“We just about laughed because 47th Terrace has a big problem with traffic. I asked the consultant for the parking study they did. They said they hadn’t done one,” Tabor said. “When a roundabout issue came about, I asked for a traffic study. They said they didn’t have one. I was blown away they hadn’t done that before the showed their pretty pictures.”
Ed Ramos, who owns Ramos Builders, said he has always supported the project, but not the way it was presented Tuesday.
“We wanted it to be modelled after Lafayette Street. That design works. They have streetscape components but preserved the on-street parking spaces. We need parking on 47th Terrace. To totally eliminate it without addressing parking is not prudent,” Ramos said.
Ramos added the final concept did not go in front of the CRA advisory board, and he didn’t believe the CRA commission (also the city council) had seen it either, even though it’s 90 percent complete.
Stephanie Smith, design and construction manager for the city, said such an idea would not be in the cards.
“This project has been in the works since the beginning of the year. It’s been to meetings and it’s been the plan shown all along,” Smith said. “All the businesses were invited to those meetings, so we would have hoped they were involved.”
The project, as designed now, will eliminate on-street parking and replace it with additional parking at Club Square. It will have a widened pedestrian area to encourage walking while narrowing the actual street in half to slow down traffic along with the roundabout on 47th and Vincennes.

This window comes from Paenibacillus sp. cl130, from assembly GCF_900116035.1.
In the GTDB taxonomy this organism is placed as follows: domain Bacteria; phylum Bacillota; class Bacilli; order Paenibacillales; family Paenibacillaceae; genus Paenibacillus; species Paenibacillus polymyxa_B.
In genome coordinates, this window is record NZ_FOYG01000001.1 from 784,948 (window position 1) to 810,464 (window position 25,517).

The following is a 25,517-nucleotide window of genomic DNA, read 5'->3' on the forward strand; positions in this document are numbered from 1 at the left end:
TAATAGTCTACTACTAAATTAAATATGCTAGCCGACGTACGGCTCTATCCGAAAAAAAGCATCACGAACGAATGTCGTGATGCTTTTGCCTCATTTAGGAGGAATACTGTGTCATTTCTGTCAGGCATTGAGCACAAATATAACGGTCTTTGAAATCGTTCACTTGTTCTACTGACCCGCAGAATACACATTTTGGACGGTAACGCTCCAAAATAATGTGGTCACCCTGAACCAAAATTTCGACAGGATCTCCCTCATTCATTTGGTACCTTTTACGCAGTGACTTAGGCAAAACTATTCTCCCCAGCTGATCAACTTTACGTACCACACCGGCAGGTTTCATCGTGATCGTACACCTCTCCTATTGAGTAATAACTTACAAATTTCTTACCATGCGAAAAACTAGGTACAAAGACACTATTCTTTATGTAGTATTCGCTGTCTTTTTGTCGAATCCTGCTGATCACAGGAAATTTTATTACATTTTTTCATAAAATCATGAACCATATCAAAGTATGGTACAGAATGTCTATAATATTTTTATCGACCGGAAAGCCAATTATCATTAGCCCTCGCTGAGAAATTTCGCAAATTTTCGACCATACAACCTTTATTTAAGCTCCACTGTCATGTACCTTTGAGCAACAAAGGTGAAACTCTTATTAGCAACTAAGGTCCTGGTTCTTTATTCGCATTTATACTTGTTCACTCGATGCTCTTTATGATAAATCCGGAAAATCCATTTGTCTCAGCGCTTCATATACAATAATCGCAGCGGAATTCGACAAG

The cost of the project as increased since conception. Starting at $8.5 million, the project is expected to cost $13 million today.
City officials still believe the streetscape project is worth it. CRA commissioner and Councilmember Rick Williams said any time there’s construction there will be upheaval and any time they do something that looks nice, there will be inconvenience.
“There were some businesses that were outspoken, but there were a lot that were not. I feel for the people who have problems, but in order to progress there has to be an inconvenience. We, as a city, have to mitigate it as much as possible,” Williams said.
Williams said the difference between Lafayette and Southeast 47th Terrace is that Southeast 47th is much busier. By eliminating the on-street parking it will also eliminate people dashing out from behind parked cars.
Williams added there are parking alternatives that are not too far away.
“The next block north, 47th Street is all on-street parking and just one block away, and not a lot of people are parked there,” Williams said. “That’s parking nobody is taking into account.”
Smith said there is no net loss in parking in the plan, that they are working at finding additional parking, which has always been the intent.
“We’re still working on a plan. Our instruction from the city manager was to come up with the parking spaces on street and replace them to where they are accessible,” Smith said. “We recognize their concerns. We just can’t identify where. Once we finish we’ll have them identified.”
Smith said the business owners were mistakenly under the impression they were not replacing those spots.
The streetscape plan is expected to go to city council by the end of the year. From there, it will take 9 months to a year for completion.